By Dave Sheinin and Barry Svrluga
Washington Post Staff Writers
Tuesday, December 18, 2007
In some of the first comments by a high-ranking major league team official on the findings of the Mitchell report, Washington Nationals President Stan Kasten said the team had no advance notice that catcher Paul Lo Duca, who signed a one-year, $5 million contract with the Nationals on Dec. 11, would be named in the controversial report two days later. But Kasten did not say whether the team would have gone through with the signing had it been known.
Speaking to a small group of reporters in a conference room at the Nationals' RFK Stadium headquarters, Kasten said he was "disappointed" that Lo Duca and several former Nationals were included in the report by former Senate majority leader George J. Mitchell into performance-enhancing drug use in baseball, and said he would encourage Lo Duca to cooperate with Commissioner Bud Selig if Selig requests further information in exploring potential punishments for players named in the report.
"Every team did business as usual" this offseason, Kasten said, "because we do have a [drug-testing] program in place, and there are procedures in place to deal with anyone who violates the program. I think everyone was comfortable just leaving it to those procedures, and that's how we will move forward."
Kasten did not discuss Lo Duca by name, citing legal reasons, but confirmed he has "had dialogue" with the player or his agent since the report's release. Four former Nationals -- Mike Stanton, Nook Logan, Jose Guillen and Gary Bennett -- also were named.
Players named in the report "are making their own decision about whether to respond, what kind of response to have," Kasten said. Those "are personal decisions. From our own part, the most important thing to me is to secure the fullest possible cooperation with the commissioner's office. That's what's really important to me."
Kasten's comments come as teams and players across baseball continue to digest the findings and ramifications of Mitchell's report, which followed a 21-month investigation commissioned by Selig in March 2006, and they stand in stark contrast to the response put forth late Saturday night by the Baltimore Orioles, a franchise hit particularly hard in the Mitchell report.
"The Orioles," the statement read in part, "caution observers to resist the temptation to accept collective judgments based upon unsubstantiated allegations." The statement also said a player "must not be judged responsible by mere association, and is innocent . . . until proven otherwise beyond a reasonable doubt."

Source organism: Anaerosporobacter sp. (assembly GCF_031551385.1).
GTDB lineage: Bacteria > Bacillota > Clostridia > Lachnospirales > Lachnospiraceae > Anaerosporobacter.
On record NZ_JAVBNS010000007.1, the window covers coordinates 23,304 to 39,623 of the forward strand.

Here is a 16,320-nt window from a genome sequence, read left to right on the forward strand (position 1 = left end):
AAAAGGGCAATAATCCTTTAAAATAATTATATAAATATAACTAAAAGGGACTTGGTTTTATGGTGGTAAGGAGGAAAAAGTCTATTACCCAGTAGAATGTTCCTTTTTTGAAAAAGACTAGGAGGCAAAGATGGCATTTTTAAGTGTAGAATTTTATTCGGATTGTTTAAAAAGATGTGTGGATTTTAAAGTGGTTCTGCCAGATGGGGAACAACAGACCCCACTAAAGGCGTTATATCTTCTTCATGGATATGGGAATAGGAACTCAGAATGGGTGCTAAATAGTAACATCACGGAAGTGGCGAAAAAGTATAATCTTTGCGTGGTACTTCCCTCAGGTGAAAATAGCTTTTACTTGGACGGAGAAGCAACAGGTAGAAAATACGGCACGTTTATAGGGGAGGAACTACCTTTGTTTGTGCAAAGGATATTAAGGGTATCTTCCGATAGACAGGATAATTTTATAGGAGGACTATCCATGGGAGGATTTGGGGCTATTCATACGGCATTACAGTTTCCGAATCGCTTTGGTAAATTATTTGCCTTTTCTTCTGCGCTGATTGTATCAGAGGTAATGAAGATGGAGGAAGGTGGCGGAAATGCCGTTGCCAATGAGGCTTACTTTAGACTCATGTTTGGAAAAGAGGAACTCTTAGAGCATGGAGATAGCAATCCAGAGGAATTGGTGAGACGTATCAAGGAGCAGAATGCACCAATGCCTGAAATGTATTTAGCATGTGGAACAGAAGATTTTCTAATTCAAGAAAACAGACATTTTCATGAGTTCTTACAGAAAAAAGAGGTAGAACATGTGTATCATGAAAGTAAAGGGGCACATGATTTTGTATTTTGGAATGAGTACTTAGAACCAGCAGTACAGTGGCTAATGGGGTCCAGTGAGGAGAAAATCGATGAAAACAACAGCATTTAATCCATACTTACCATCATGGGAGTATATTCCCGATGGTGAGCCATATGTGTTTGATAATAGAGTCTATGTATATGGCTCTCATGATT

The statement did not refer to specific players -- the report named two current and 17 former Orioles -- and owner Peter Angelos, a noted litigator, did not return telephone messages seeking comment yesterday, but a team source said it referred most directly to the case of current Orioles second baseman Brian Roberts.
While many other players in the report are linked to the use of steroids or human growth hormone by eyewitness accounts or documentary evidence, the only evidence of Roberts's alleged use cited in the report was an account provided by former Orioles outfielder Larry Bigbie, who told Mitchell's investigators that Roberts confided in him that he had injected himself with steroids "once or twice" in 2003.
Mitchell, through a spokesman, declined to comment yesterday on the Orioles' statement, but when asked during an interview Friday about the evidence against Roberts, Mitchell said, "That's a direct admission, by Roberts to Bigbie." Mitchell also pointed out that Roberts, like all players included in the report, was offered a chance to meet with investigators to discuss his case, but declined.
Selig, through a spokesman, also declined to comment yesterday on the Orioles' statement.
Rep. Thomas M. Davis III (R-Va.), ranking minority member on the House Oversight and Government Reform Committee, which has scheduled a hearing on Mitchell's report for Jan. 15, expressed little sympathy for Roberts or other players named in the report who might protest their inclusion.
"Every player named was given an opportunity to meet with Senator Mitchell," Davis said. "If they refused to do that, he went ahead and listed what he had. They only have their selves to blame. They all knew they were under consideration. You stonewall it, you have to live with consequences."
Both Selig and union chief Donald Fehr are expected to testify at the House committee's hearing, and Davis said they will be expected to demonstrate a willingness to implement the suggestions for strengthening the sport's testing program that Mitchell made in the report.
"It's pretty clear that if they don't get this done, Congress is going to threaten action," Davis said. "We've always respected the collective bargaining process. But I think this is going to give them a nudge. . . . We're not afraid to do what we have to do."
According to a source familiar with the discussions, Rob Manfred, baseball's executive vice president for labor operations, sent a letter to the union yesterday seeking to open those discussions.